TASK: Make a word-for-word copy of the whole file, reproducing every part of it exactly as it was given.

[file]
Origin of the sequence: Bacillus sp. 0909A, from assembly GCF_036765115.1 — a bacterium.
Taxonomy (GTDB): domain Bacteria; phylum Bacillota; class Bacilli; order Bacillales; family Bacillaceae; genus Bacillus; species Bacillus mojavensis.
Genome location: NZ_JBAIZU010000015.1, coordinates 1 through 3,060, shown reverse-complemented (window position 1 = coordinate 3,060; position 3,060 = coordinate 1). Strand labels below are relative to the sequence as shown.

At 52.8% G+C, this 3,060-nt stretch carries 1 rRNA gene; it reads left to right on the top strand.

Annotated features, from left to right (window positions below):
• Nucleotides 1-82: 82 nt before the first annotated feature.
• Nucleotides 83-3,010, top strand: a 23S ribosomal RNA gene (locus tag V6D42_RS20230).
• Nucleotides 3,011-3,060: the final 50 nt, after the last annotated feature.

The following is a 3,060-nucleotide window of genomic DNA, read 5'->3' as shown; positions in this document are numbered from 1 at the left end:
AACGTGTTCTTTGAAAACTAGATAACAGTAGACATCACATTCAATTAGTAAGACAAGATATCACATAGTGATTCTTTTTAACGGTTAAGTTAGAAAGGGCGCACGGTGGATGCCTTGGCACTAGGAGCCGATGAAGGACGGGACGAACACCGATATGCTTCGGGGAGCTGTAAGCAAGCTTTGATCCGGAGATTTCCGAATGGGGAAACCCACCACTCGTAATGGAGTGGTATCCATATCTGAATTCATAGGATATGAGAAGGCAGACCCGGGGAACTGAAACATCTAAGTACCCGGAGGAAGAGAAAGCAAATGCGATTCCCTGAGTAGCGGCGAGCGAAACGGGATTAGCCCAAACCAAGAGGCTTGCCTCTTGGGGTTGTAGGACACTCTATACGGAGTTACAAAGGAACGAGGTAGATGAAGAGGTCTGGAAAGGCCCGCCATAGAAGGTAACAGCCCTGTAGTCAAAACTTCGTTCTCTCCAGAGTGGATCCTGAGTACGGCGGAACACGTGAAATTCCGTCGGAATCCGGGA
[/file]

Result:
Origin of the sequence: Bacillus sp. 0909A, from assembly GCF_036765115.1 — a bacterium.
Taxonomy (GTDB): domain Bacteria; phylum Bacillota; class Bacilli; order Bacillales; family Bacillaceae; genus Bacillus; species Bacillus mojavensis.
Genome location: NZ_JBAIZU010000015.1, coordinates 1 through 3,060, shown reverse-complemented (window position 1 = coordinate 3,060; position 3,060 = coordinate 1). Strand labels below are relative to the sequence as shown.

At 52.8% G+C, this 3,060-nt stretch carries 1 rRNA gene; it reads left to right on the top strand.

Annotated features, from left to right (window positions below):
• Nucleotides 1-82: 82 nt before the first annotated feature.
• Nucleotides 83-3,010, top strand: a 23S ribosomal RNA gene (locus tag V6D42_RS20230).
• Nucleotides 3,011-3,060: the final 50 nt, after the last annotated feature.

The following is a 3,060-nucleotide window of genomic DNA, read 5'->3' as shown; positions in this document are numbered from 1 at the left end:
AACGTGTTCTTTGAAAACTAGATAACAGTAGACATCACATTCAATTAGTAAGACAAGATATCACATAGTGATTCTTTTTAACGGTTAAGTTAGAAAGGGCGCACGGTGGATGCCTTGGCACTAGGAGCCGATGAAGGACGGGACGAACACCGATATGCTTCGGGGAGCTGTAAGCAAGCTTTGATCCGGAGATTTCCGAATGGGGAAACCCACCACTCGTAATGGAGTGGTATCCATATCTGAATTCATAGGATATGAGAAGGCAGACCCGGGGAACTGAAACATCTAAGTACCCGGAGGAAGAGAAAGCAAATGCGATTCCCTGAGTAGCGGCGAGCGAAACGGGATTAGCCCAAACCAAGAGGCTTGCCTCTTGGGGTTGTAGGACACTCTATACGGAGTTACAAAGGAACGAGGTAGATGAAGAGGTCTGGAAAGGCCCGCCATAGAAGGTAACAGCCCTGTAGTCAAAACTTCGTTCTCTCCAGAGTGGATCCTGAGTACGGCGGAACACGTGAAATTCCGTCGGAATCCGGGA